David Ralston on campus carry: ‘This fight will go on’

Speaker David Ralston. BOB ANDRES / BANDRES@AJC.COM

Speaker David Ralston. BOB ANDRES / BANDRES@AJC.COM

House Speaker David Ralston didn’t shut the door on a legislative effort to overturn Gov. Nathan Deal’s veto of a measure that would legalize firearms at Georgia’s college campuses as he reinforced his message that the “fight will go on” to pass the gun rights expansion.

“I don’t know yet. It’s not over, though. I’ve been clear about that,” Ralston said Thursday when asked about a potential override of Deal’s veto.

“This was a bill that I think is very important. It’s fully vetted and debated in the committee process. It was passed by both chambers overwhelmingly,” he added. “This fight will go on. The exact form it takes, it’s early to say right now.”

It would take a two-thirds majority in both chambers to override Deal’s veto, a tricky scenario for legislation that fell short of that mark during its initial debate. Some lawmakers also called for an override to Deal’s veto of “religious liberty” legislation, but Ralston and Lt. Gov. Casey Cagle said they preferred a fresh start on that decision.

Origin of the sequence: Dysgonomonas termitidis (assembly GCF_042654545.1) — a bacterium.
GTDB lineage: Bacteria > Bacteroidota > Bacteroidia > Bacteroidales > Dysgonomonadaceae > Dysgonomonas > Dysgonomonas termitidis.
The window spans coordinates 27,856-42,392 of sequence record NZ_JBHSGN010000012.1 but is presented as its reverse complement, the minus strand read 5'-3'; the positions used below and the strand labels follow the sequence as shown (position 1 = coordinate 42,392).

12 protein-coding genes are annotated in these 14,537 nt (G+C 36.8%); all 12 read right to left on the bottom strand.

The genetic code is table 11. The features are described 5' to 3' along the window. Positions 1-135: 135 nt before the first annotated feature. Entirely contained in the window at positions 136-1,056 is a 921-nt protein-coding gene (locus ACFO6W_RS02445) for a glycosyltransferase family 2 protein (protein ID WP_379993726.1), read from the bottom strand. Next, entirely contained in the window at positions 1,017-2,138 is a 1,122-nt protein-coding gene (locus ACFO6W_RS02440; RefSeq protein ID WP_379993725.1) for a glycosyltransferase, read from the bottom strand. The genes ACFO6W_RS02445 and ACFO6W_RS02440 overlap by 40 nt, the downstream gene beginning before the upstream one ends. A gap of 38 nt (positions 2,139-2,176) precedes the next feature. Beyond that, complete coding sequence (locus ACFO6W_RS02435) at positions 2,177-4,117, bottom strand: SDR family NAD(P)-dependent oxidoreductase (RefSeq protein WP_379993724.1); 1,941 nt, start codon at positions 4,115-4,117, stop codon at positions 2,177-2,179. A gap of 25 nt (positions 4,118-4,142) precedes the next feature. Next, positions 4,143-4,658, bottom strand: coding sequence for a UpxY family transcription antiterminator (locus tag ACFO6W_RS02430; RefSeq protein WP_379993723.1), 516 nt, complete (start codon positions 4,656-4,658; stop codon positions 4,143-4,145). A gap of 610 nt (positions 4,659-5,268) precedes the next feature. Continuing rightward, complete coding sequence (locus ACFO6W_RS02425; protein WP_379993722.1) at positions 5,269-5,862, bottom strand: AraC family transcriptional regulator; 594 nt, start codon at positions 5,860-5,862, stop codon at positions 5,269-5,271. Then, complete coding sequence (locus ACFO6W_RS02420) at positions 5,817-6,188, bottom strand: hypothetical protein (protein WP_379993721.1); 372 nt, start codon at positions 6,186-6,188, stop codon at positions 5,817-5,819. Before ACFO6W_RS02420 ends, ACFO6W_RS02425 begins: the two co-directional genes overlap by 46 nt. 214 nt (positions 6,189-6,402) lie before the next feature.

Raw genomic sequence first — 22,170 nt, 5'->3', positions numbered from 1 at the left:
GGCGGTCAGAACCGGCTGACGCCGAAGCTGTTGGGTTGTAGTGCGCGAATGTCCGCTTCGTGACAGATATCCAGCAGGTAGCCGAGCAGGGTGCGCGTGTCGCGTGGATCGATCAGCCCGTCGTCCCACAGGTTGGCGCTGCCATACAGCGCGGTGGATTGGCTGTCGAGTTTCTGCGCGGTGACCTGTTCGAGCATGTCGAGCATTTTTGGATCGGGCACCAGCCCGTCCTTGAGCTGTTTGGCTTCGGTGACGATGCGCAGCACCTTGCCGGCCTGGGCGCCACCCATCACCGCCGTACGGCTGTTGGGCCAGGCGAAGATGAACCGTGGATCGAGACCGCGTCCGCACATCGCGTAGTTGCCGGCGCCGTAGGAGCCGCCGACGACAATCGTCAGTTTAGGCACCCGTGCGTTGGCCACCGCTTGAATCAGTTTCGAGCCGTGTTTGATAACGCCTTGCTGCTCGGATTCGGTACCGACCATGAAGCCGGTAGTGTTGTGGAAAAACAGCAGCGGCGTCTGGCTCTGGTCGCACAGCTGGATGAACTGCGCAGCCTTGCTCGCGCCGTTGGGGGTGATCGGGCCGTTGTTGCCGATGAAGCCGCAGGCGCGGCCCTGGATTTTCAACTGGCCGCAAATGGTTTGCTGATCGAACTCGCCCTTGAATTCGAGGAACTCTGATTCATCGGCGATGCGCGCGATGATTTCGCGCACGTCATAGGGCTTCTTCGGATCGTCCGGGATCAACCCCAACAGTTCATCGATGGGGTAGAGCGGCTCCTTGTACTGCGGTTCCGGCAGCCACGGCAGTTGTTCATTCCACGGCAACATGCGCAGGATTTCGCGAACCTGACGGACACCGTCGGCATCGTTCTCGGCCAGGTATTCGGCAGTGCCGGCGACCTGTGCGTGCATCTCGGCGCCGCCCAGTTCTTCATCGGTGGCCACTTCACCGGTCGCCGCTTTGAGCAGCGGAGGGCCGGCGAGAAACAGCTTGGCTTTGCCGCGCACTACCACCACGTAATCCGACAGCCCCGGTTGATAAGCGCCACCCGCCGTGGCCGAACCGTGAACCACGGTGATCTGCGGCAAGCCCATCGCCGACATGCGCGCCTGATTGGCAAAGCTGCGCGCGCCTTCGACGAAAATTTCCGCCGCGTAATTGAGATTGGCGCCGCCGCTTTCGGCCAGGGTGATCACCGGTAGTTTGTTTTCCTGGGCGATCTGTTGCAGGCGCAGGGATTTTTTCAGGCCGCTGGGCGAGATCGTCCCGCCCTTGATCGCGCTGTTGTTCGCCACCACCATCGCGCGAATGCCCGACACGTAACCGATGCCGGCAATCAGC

Deal has come under increasing pressure from fellow Republicans after his veto of “campus carry” legislation that would have allowed students, faculty and others over 21 to carry concealed weapons on most places in campus.

The governor’s veto came after he made a personal appeal to legislators to carve out new exceptions to the measure days after it had passed both chambers. Ralston said that appeal came too late in the process, and said he had no regrets about his position.

“I don’t know yet what specific proposals may be offered, but it would be helpful to have these discussions before this bill is given final passage by both chambers,” he said.

But he wouldn’t discuss any specifics on what a compromise would look like, instead calling for calm as legislators map out their next step.

“There’s a lot of strong feeling out there now, no question. We need to let the temperature of the water cool down a bit, and consider what are the best paths forward,” he said. “Rather than make a decision in the heat of the moment, let’s take a deep breath.”

Read more: Campus gun veto could carry consequences for Georgia governor


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